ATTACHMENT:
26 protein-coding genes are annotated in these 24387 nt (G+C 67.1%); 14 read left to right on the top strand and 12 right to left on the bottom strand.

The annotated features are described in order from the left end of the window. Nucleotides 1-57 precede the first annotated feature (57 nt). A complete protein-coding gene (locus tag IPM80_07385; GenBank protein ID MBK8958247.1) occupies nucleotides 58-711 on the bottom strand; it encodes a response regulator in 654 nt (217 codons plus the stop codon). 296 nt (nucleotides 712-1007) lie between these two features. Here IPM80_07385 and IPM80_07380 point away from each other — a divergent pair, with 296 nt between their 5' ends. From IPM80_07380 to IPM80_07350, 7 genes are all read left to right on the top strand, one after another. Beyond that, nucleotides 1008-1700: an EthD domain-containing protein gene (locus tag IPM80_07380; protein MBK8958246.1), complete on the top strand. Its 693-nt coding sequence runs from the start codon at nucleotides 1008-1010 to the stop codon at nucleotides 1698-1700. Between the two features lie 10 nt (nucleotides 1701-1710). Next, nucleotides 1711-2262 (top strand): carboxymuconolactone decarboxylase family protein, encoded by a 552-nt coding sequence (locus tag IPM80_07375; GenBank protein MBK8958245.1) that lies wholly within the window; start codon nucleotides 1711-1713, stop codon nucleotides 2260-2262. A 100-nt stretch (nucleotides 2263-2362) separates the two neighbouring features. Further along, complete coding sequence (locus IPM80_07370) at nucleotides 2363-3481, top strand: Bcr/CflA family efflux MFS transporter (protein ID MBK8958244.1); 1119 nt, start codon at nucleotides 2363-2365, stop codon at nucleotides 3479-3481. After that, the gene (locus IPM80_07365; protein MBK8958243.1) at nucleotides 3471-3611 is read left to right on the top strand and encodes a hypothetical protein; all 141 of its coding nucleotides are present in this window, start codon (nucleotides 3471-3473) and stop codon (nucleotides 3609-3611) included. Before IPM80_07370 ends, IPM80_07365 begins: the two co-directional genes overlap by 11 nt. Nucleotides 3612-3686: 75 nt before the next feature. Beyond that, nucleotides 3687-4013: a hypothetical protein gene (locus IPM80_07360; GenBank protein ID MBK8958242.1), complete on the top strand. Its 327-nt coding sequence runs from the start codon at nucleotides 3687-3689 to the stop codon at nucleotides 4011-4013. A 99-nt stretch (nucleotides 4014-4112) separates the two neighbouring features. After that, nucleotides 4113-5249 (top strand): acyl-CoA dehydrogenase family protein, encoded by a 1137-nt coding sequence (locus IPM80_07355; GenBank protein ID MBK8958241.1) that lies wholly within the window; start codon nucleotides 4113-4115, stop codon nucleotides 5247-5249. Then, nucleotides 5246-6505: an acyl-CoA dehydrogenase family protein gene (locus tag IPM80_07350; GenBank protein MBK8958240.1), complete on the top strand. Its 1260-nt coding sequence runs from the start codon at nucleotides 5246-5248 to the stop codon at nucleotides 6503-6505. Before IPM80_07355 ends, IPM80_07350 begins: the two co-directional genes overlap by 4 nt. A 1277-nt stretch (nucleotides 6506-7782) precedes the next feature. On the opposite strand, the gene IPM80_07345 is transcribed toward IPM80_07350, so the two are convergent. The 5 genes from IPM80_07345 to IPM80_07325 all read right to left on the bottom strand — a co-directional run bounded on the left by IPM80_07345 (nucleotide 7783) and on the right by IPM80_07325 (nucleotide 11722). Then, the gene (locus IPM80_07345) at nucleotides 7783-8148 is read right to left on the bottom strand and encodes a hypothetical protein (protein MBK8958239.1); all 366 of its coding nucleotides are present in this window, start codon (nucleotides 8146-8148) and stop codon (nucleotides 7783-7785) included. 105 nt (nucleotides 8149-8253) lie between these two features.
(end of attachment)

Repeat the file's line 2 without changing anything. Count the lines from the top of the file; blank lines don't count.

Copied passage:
The annotated features are described in order from the left end of the window. Nucleotides 1-57 precede the first annotated feature (57 nt). A complete protein-coding gene (locus tag IPM80_07385; GenBank protein ID MBK8958247.1) occupies nucleotides 58-711 on the bottom strand; it encodes a response regulator in 654 nt (217 codons plus the stop codon). 296 nt (nucleotides 712-1007) lie between these two features. Here IPM80_07385 and IPM80_07380 point away from each other — a divergent pair, with 296 nt between their 5' ends. From IPM80_07380 to IPM80_07350, 7 genes are all read left to right on the top strand, one after another. Beyond that, nucleotides 1008-1700: an EthD domain-containing protein gene (locus tag IPM80_07380; protein MBK8958246.1), complete on the top strand. Its 693-nt coding sequence runs from the start codon at nucleotides 1008-1010 to the stop codon at nucleotides 1698-1700. Between the two features lie 10 nt (nucleotides 1701-1710). Next, nucleotides 1711-2262 (top strand): carboxymuconolactone decarboxylase family protein, encoded by a 552-nt coding sequence (locus tag IPM80_07375; GenBank protein MBK8958245.1) that lies wholly within the window; start codon nucleotides 1711-1713, stop codon nucleotides 2260-2262. A 100-nt stretch (nucleotides 2263-2362) separates the two neighbouring features. Further along, complete coding sequence (locus IPM80_07370) at nucleotides 2363-3481, top strand: Bcr/CflA family efflux MFS transporter (protein ID MBK8958244.1); 1119 nt, start codon at nucleotides 2363-2365, stop codon at nucleotides 3479-3481. After that, the gene (locus IPM80_07365; protein MBK8958243.1) at nucleotides 3471-3611 is read left to right on the top strand and encodes a hypothetical protein; all 141 of its coding nucleotides are present in this window, start codon (nucleotides 3471-3473) and stop codon (nucleotides 3609-3611) included. Before IPM80_07370 ends, IPM80_07365 begins: the two co-directional genes overlap by 11 nt. Nucleotides 3612-3686: 75 nt before the next feature. Beyond that, nucleotides 3687-4013: a hypothetical protein gene (locus IPM80_07360; GenBank protein ID MBK8958242.1), complete on the top strand. Its 327-nt coding sequence runs from the start codon at nucleotides 3687-3689 to the stop codon at nucleotides 4011-4013. A 99-nt stretch (nucleotides 4014-4112) separates the two neighbouring features. After that, nucleotides 4113-5249 (top strand): acyl-CoA dehydrogenase family protein, encoded by a 1137-nt coding sequence (locus IPM80_07355; GenBank protein ID MBK8958241.1) that lies wholly within the window; start codon nucleotides 4113-4115, stop codon nucleotides 5247-5249. Then, nucleotides 5246-6505: an acyl-CoA dehydrogenase family protein gene (locus tag IPM80_07350; GenBank protein MBK8958240.1), complete on the top strand. Its 1260-nt coding sequence runs from the start codon at nucleotides 5246-5248 to the stop codon at nucleotides 6503-6505. Before IPM80_07355 ends, IPM80_07350 begins: the two co-directional genes overlap by 4 nt. A 1277-nt stretch (nucleotides 6506-7782) precedes the next feature. On the opposite strand, the gene IPM80_07345 is transcribed toward IPM80_07350, so the two are convergent. The 5 genes from IPM80_07345 to IPM80_07325 all read right to left on the bottom strand — a co-directional run bounded on the left by IPM80_07345 (nucleotide 7783) and on the right by IPM80_07325 (nucleotide 11722). Then, the gene (locus IPM80_07345) at nucleotides 7783-8148 is read right to left on the bottom strand and encodes a hypothetical protein (protein MBK8958239.1); all 366 of its coding nucleotides are present in this window, start codon (nucleotides 8146-8148) and stop codon (nucleotides 7783-7785) included. 105 nt (nucleotides 8149-8253) lie between these two features.